Yesterday I hung out with ten incredible people who I’m on a six-month learning journey with (there's actually twelve, but two were on holiday).
We’re a third of the way through our journey and we were sharing our progress, by each presenting our evidence tables, talking about what we’ve done and what we’ve learned. Five minutes of the learner sharing, ten minutes of questions from a whip-smart group of supporters, couple of minutes of writing feedback, questions, thoughts, encouragement.
Each participant at some point in the twenty-six weeks runs a session based on their expertise (we dot-voted on which topic we wanted each person to teach). Afterwards, they get the group's attention on their learning question for a good 90 minutes, helping contribute to the research or giving feedback or whatever the person wants.
Yesterday Rachel did a session on embodied learning - working off a hunch that our bodies know stuff that our minds do not, and that doing embodied work goes faster and deeper than just talking.
One of the things she guided us through was an inter-psychic exploration of parts of ourselves.
In pairs, we picked an object to represent our learning question, then wrote on pieces of paper selves - mine included my activist self, business self, academic self…
Then we intuitively placed them where they were in relation to the question.
Funny thing was, they were all quite far away from my question!
Uncovered some worry and stuckness.
I think this comes down to two areas:
1. When we lived in Singapore, I threw myself into some side projects which I thought would give me more business, but it didn’t end well. When I was doing Open University study (and writing the book) it took over my life.
2. I’d decided that I needed to get to a certain place by the end of the marathon and that would entail massive amounts of work.
So if I were to really throw myself into my question in a huge way, a part of me was understandably worried that I’d take the eye off the ball, business-wise.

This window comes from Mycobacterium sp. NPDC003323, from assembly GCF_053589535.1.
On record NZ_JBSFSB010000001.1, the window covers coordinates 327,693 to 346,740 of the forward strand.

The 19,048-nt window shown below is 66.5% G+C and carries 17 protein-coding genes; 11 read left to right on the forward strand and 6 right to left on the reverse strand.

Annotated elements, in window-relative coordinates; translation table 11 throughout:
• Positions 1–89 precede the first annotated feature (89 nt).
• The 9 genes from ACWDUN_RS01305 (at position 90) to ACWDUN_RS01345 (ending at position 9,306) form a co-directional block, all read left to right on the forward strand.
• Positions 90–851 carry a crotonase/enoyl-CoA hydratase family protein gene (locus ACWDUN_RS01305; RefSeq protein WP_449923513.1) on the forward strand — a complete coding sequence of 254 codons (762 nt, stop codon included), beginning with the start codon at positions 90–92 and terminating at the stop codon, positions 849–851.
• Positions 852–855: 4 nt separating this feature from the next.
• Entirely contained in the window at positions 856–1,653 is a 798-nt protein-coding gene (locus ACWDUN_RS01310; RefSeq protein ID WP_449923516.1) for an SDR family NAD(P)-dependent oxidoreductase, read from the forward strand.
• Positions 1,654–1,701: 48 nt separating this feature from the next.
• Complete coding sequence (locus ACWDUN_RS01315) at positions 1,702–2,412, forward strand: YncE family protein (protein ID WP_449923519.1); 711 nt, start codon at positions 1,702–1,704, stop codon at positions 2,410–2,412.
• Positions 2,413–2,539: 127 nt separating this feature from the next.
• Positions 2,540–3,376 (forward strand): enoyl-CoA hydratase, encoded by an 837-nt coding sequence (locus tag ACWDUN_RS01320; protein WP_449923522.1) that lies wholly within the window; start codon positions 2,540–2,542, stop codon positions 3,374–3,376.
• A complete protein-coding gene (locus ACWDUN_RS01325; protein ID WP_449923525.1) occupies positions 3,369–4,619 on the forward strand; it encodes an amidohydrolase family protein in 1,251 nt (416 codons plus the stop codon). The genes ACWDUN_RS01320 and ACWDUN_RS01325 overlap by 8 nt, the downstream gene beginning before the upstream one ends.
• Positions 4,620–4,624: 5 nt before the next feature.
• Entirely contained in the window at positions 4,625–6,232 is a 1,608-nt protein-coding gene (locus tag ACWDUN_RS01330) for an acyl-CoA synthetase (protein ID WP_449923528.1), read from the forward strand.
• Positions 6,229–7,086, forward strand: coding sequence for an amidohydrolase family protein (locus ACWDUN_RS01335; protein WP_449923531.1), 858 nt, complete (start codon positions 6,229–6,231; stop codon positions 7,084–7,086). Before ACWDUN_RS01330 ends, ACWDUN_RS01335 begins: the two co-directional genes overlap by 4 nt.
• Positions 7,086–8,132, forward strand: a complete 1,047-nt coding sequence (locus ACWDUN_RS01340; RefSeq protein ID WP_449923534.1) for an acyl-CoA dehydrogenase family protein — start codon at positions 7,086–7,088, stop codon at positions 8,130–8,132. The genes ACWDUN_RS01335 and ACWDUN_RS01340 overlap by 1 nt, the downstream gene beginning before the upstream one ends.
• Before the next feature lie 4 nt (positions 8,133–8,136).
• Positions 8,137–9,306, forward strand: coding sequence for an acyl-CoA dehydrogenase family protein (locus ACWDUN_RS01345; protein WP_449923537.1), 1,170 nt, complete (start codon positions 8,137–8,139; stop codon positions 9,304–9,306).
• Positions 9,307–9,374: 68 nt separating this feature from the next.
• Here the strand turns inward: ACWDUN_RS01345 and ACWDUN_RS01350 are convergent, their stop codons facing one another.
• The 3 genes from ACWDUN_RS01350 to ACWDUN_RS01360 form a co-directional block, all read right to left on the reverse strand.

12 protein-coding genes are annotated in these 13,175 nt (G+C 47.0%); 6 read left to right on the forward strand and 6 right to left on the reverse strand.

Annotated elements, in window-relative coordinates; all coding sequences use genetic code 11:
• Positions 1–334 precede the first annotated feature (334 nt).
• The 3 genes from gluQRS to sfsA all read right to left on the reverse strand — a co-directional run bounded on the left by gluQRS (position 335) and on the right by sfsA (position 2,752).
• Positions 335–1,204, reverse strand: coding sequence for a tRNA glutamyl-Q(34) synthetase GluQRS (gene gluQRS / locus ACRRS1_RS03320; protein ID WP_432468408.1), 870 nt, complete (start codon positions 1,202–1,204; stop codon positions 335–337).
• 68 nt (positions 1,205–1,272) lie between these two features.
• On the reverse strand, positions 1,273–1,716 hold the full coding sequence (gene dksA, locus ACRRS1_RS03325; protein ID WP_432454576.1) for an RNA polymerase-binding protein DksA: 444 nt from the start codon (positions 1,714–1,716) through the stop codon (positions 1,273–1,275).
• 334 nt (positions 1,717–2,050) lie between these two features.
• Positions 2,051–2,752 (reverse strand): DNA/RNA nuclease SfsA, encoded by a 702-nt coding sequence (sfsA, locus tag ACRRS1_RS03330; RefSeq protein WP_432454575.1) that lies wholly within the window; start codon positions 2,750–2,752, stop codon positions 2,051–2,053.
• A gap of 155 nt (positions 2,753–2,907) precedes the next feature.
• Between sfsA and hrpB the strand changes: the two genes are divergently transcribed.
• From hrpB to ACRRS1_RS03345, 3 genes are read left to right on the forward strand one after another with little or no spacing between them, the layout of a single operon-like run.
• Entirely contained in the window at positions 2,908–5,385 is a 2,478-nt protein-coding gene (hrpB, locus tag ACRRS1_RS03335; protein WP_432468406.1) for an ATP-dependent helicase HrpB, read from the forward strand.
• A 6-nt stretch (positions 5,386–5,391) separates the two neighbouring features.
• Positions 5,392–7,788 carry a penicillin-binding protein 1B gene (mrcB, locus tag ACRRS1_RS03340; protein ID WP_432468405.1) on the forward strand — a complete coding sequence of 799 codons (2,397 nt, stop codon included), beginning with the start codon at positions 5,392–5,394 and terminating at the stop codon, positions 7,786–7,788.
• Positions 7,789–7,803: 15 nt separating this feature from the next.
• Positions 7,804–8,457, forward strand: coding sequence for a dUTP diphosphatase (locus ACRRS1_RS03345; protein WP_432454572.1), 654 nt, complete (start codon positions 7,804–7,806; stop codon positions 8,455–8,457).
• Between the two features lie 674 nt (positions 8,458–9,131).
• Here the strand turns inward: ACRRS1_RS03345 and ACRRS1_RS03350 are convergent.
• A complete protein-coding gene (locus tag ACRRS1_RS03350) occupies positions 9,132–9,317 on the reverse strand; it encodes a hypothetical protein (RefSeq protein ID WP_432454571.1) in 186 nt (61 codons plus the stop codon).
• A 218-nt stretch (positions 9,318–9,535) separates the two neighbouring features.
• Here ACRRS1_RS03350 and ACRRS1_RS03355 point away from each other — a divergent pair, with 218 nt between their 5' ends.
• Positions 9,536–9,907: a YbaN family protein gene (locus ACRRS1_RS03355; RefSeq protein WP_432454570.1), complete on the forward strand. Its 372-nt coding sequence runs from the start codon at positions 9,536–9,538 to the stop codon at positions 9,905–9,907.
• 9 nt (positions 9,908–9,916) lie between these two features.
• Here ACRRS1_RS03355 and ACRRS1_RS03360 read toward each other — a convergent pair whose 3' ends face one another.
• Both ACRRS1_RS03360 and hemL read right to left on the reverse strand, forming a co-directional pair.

As soon as I realised all the above, I felt a release in my body.
I’m going to narrow my question.
At the mo it’s basically: what’s all the scholarship on the transition between independent and interdependent logics, how does it compare, and how do I interview a load of people from both marginalised and non-marginalised identities to have data to analyse to see if there’s a difference in the way they/we transition.
I definitely want to do all of that. A million per cent.
And it’s unrealistic in the next four months.
So I’m changing my question to something like:
How do I develop a more instinctual understanding of the transition between independent and interdependent logics?
This way I can focus on the scholarship, plus the interviewing, but it does become about my understanding - not necessarily a comprehensive piece of scholarship… YET.
Then/at the same time, I can move on to see if there are differences in the people I’m interviewing.
What this feels like is giving myself permission to do all three of the things I presented on the evidence table - going through the scholarship, learning about Subject/Object interviewing, interviewing interdependent leaders - a BIT, rather than complete all three in four months.
When I was doing the embodied exploration, I kept coming back to
‘How do I hold this question as I move through the world, rather than it be a separate thing?’
This, I think, might be how.